188.In 2020, the Ministry of Housing and Urban Planning, the Ministry for Women and Gender Equity and the National Service for Women and Gender Equity updated a 2016 agreement in order to address the urgent housing needs of women survivors of gender-based violence and domestic violence, thereby allowing preferential treatment in terms of a housing subsidy to women referred by the National Service who meet the requirements defined in the agreement. During the 2018–2021 period, more than 800 housing subsidies were provided under that framework. Also, in the context of the Government’s Social Agenda, the Ministry of National Assets has prioritized the regularization of property titles for female heads of household as one of its main areas of work, and it delivered 2,814 titles in 2020 and 2021.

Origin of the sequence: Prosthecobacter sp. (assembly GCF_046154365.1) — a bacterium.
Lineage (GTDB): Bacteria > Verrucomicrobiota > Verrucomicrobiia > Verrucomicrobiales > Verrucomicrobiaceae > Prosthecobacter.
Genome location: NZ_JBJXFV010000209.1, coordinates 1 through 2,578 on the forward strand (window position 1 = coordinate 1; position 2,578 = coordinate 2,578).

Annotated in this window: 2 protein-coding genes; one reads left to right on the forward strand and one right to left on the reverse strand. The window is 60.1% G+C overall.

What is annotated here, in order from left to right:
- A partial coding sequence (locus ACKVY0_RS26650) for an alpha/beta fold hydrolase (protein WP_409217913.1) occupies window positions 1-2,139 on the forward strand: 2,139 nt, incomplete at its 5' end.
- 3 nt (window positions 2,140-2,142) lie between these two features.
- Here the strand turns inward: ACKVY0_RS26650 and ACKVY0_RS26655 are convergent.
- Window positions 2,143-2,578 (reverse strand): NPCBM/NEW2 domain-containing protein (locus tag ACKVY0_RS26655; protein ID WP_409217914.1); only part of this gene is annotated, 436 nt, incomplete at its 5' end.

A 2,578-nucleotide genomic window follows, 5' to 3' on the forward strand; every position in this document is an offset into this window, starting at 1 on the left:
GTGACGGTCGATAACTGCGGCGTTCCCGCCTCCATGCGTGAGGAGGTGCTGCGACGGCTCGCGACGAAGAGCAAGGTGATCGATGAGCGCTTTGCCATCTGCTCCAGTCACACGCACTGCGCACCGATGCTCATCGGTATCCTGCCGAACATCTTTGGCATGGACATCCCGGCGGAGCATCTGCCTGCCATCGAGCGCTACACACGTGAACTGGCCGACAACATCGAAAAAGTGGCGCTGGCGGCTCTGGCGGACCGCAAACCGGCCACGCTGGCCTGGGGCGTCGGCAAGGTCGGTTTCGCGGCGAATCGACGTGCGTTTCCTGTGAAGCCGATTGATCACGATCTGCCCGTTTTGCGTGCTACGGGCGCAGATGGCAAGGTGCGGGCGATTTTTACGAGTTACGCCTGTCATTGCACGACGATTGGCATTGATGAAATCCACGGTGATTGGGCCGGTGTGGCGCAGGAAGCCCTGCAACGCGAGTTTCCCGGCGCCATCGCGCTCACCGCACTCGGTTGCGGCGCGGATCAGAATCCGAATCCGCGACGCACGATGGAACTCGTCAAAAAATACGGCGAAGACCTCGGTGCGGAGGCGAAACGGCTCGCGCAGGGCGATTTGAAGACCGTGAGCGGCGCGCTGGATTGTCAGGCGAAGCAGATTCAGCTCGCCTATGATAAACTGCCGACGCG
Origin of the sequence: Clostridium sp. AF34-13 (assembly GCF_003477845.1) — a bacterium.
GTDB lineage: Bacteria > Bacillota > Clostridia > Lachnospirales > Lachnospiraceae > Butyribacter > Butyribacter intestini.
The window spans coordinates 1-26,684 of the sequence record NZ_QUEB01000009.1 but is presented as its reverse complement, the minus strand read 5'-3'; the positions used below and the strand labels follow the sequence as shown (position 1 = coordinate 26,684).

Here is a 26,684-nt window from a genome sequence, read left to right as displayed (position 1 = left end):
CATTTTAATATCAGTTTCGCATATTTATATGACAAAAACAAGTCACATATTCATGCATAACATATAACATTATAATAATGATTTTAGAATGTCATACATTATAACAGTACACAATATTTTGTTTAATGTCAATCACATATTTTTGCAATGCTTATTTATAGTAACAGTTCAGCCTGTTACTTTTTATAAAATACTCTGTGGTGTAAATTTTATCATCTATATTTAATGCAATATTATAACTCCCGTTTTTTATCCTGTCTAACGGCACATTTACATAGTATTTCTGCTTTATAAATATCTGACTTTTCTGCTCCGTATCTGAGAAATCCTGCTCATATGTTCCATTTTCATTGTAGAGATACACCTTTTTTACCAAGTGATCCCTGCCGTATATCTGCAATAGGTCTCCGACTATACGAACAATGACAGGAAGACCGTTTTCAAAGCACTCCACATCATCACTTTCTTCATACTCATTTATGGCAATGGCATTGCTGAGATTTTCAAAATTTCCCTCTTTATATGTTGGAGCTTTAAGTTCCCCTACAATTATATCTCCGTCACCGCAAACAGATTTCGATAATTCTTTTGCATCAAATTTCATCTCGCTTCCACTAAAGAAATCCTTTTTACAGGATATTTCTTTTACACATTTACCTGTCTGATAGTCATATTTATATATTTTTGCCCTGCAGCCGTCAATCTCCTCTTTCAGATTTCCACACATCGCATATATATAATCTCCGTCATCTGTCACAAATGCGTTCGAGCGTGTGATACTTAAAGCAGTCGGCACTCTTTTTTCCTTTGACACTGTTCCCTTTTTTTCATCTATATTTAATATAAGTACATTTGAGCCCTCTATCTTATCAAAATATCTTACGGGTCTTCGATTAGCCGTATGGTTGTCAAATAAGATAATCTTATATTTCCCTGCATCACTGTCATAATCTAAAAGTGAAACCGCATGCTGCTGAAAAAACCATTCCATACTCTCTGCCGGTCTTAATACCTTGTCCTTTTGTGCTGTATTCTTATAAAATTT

189.Also noteworthy is the publication of Act No. 21,129 of 2019, which amends various legal tests in order to establish maternity leave for women officers of the Armed Forces and the Public Order and Security Forces, ensuring that women officers with maternity leave are not required to retire for health reasons.